Liquid-liquid flow patterns and slug hydrodynamics in square microchannels of cross-shaped junctions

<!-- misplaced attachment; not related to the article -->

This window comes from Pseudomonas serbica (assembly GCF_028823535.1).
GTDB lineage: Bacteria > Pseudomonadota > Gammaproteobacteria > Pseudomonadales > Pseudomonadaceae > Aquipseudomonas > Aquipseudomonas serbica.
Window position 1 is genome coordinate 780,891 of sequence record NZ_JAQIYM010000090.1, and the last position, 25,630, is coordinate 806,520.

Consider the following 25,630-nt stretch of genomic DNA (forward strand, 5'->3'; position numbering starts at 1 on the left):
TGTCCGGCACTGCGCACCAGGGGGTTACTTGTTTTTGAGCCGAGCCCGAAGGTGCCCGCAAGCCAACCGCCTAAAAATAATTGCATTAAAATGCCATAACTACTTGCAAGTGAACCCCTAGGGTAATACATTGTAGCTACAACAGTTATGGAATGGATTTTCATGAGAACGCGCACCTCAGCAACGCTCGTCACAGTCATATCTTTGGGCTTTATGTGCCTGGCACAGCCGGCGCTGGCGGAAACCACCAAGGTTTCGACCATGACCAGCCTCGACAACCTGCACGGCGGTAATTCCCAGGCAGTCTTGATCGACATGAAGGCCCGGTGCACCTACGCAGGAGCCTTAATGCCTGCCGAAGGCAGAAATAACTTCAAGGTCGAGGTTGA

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Flow patterns for water-butanol, water-toluene, water-hexane, water-oil and water/glycerol (weight ratio 60:40) mixture-oil two-phase flows were visualized in the cross-shaped junctions of three square glass microchannels with hydraulic diameters of 200 µm, 400 µm and 600 µm. The aqueous phase is the continuous phase contacting the channel walls while the organic phase is the dispersed phase in the experiments. Three main flow pattern groups were observed, including the tubing/threading regime group, the dripping regime and the jetting regime. The flow regimes were mapped based on the Capillary number of the continuous phase and the Weber number of the dispersed phase. The flow rate ratio and the Capillary number of the dispersed phase were also employed to present flow patterns. The effects of hydraulic diameter of the square microchannels, flow rates, and physical properties, e.g., the interfacial tension and the viscosities of the aqueous and organic phases on flow pattern transitions were clarified. Besides, in the dripping regime, the dimensionless slug length can be scaled as a function of the Capillary number of the continuous phase for cross-shaped junctions. The slug velocity is linearly dependent on the average flow velocity in the dripping regime.